Lebanon News

Coast pollution ‘critical, not hopeless’

Seagulls feed by a sewage disposal on the Mediterranean shores of Dbayeh, north of Beirut on November 17, 2017. AFP / JOSEPH EID

BEIRUT: Just under one fifth of Lebanon’s coastal areas surveyed by the National Council for Scientific Research were found to be polluted and unsuitable for swimming, the CNRS’s Secretary-General Mouin Hamza said Thursday. “The situation is critical, but not hopeless,” he told The Daily Star.

Four of the 25 areas surveyed for bacterial pollution were described as very contaminated and not fit for swimming. A further five were deemed average and 16 good, Hamza said, after the CNRS published a detailed 30-page report on coastal pollution.

Hamza noted the survey had not included samples of water from the many river estuaries along the shore, because these are contaminated and “do not require analysis,” nor did the survey cover areas near industrial or sewage dumps. “We did the tests away from polluted areas, in places that are important to people and are also representative, from north to south,” Hamza said.

Among the areas unfit for swimming, are “the catastrophic” Ramlet al-Baida, Beirut’s only public beach, as well as Antelias, Manara in Beirut and Tripoli’s public beach.

Areas with average pollution include Akkar’s sand-and-pebble beach near Qleiaat airport, Abdel-Wahab Island in Minyeh, Sidon’s public beach and Deir al Mkhalles beach, and Sarafand’s public beach in the southern district of Tyre.

Hamza said each area’s pollution designation was based on an average of more than 30 measurements taken over roughly three years.

He could not recommend swimming at the beaches marked average. “They could be fine, but we were surprised that some days there [would be] sewage, and some days not. One day you find it beautiful, the next day it’s full of excrement and plastics.”

The study had not tested for heavy metals in the water because, Hamza said, the concentrations were normally tiny, except in areas near known pollution sites such as a sewer in Batroun’s Selaata – which has very high phosphorous levels - or near Beirut’s port.

Studies of heavy metal concentration in fish caught commercially at a distance of 200-500 meters off the coast came up completely fine, he said. “I’m not speaking here about the people who fish straight out of the sewers on Ain al-Mreisseh, who are lying to themselves [that the fish are safe to eat],” Hamza added.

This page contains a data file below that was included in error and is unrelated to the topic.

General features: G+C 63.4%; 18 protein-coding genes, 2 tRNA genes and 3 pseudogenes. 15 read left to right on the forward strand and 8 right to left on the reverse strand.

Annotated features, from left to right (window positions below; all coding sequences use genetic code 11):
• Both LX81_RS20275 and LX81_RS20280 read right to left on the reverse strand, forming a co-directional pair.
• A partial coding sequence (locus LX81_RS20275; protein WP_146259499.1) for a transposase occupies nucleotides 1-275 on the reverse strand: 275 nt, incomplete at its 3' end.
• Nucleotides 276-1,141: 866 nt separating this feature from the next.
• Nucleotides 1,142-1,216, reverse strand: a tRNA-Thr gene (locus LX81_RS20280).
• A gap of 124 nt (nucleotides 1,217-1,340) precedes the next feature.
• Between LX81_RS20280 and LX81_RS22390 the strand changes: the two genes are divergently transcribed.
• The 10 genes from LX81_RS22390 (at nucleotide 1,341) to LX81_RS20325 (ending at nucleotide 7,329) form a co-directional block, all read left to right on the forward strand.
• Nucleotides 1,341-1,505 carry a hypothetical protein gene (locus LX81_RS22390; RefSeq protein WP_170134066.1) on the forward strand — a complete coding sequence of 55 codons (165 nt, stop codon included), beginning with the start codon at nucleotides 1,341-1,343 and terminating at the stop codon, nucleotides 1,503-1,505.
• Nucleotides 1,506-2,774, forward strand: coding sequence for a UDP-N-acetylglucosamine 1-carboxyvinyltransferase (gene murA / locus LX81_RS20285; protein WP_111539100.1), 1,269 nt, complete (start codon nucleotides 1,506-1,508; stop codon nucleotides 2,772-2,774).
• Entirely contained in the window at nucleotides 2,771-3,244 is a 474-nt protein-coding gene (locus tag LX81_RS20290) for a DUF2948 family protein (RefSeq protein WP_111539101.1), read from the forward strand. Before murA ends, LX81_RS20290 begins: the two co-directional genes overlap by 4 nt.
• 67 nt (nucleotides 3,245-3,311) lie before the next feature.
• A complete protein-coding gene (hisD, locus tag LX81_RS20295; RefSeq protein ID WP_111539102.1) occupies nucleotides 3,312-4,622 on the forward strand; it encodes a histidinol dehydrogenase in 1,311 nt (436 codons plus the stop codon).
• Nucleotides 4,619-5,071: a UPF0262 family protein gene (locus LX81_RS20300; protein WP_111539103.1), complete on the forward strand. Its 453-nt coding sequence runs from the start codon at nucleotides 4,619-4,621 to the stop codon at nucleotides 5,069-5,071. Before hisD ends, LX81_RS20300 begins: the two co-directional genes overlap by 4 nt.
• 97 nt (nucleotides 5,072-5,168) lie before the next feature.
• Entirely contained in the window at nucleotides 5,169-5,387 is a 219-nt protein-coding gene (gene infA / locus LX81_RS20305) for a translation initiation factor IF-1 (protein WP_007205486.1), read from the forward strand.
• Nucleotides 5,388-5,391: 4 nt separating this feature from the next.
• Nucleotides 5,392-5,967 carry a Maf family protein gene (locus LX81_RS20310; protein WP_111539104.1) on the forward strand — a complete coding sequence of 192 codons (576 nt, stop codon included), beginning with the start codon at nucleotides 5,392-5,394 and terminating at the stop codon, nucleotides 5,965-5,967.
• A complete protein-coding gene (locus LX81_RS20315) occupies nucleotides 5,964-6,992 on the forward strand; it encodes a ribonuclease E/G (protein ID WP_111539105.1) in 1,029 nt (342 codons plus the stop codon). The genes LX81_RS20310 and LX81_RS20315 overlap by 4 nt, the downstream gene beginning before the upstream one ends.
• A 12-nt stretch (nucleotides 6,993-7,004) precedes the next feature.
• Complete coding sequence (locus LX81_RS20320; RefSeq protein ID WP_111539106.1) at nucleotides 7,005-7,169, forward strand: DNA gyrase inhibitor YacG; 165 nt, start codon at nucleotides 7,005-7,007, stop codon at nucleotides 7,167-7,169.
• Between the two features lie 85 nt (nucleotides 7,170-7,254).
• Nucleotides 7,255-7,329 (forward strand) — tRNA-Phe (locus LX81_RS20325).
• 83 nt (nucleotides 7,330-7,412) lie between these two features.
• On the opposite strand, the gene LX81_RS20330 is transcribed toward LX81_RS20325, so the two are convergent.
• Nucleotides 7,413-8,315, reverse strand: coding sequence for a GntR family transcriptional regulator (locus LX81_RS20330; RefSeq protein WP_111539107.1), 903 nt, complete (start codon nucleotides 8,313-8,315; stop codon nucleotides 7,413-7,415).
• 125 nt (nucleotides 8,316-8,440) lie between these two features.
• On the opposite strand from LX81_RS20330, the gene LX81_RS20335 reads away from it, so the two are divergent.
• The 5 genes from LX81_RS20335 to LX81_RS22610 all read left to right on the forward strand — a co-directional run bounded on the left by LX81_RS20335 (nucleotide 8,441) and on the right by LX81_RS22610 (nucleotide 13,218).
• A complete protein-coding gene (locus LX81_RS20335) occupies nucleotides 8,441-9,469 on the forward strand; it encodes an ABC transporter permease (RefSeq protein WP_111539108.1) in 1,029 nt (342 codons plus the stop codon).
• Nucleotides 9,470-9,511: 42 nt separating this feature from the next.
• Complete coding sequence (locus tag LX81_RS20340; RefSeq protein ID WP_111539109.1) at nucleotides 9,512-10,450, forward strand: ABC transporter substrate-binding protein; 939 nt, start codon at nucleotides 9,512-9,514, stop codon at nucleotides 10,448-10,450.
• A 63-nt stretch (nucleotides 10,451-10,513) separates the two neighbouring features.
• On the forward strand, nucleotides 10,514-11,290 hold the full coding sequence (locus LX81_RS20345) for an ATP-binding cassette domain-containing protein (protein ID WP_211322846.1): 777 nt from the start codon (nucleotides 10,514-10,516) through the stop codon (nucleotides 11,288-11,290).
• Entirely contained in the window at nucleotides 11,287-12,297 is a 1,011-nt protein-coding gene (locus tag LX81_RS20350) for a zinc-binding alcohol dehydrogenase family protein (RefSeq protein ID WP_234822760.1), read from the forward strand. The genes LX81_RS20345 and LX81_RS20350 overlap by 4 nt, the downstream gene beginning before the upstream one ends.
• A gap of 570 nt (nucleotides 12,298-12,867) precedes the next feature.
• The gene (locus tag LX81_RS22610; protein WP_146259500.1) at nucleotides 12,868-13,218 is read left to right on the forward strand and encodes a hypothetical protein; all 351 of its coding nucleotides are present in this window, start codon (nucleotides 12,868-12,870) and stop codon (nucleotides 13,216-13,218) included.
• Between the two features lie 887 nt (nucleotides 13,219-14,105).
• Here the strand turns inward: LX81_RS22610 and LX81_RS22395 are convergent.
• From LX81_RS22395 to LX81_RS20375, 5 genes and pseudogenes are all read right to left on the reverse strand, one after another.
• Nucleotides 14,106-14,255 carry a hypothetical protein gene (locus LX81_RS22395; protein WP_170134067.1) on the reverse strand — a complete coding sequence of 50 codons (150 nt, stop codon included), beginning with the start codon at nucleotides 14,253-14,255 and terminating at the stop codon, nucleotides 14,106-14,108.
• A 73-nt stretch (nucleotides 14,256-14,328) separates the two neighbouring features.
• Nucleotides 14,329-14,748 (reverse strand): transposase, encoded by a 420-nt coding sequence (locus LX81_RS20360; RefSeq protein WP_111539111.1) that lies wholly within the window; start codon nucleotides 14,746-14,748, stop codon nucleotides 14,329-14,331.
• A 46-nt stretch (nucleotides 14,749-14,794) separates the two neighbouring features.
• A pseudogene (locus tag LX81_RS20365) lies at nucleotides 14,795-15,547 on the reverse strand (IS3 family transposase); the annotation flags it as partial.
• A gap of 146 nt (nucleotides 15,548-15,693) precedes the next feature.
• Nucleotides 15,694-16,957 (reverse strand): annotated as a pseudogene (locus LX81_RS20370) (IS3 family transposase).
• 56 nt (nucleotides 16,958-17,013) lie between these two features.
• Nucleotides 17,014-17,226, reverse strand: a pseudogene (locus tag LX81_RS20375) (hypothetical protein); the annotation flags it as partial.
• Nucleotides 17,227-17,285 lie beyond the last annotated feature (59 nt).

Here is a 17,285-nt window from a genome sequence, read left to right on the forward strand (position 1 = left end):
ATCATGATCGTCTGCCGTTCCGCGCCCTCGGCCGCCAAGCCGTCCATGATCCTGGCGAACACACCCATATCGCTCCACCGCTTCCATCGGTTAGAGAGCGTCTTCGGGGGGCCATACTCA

Thursday’s announcement in part contradicts previous reports that almost all of Lebanon’s coast is unfit for swimming.

“In 2016, we ran tests across the country, in different areas along the coast. The results were bad,” Director-General of the Lebanese Agricultural Research Institute Michel Afram told The Daily Star previously. “In 2017, we ran the same tests along the entire coast and everything came back dangerously contaminated. The sea along Lebanon’s coast is extremely polluted. This is nothing new, but it is surely getting worse.”

“We answer this with our results,” Hamza said when asked of those reports. With the expansion of coastal landfilling as a “solution” to Lebanon’s ongoing waste crisis, including at the controversial Burj Hammoud landfill, which Hamza described as “an environmental crime,” it could be easy to write off the sea as a no-go zone.

Hamza said social media campaigns and some media reports had added to the public sentiment that “the sea in Lebanon is a lost cause.”

He added, however, solutions to the coastal pollution issue could be quite straightforward.

“Stop [channeling] the sewers [into the ocean] and stop the [coastal] solid waste dumps, and our sea will become like [that of] Italy or Spain in three months. Don’t forget that the sea has extraordinary power – the salt and sun kills all the bacteria in two days, though, of course, plastic will take years.”

 
A version of this article appeared in the print edition of The Daily Star on July 20, 2018, on page 3.

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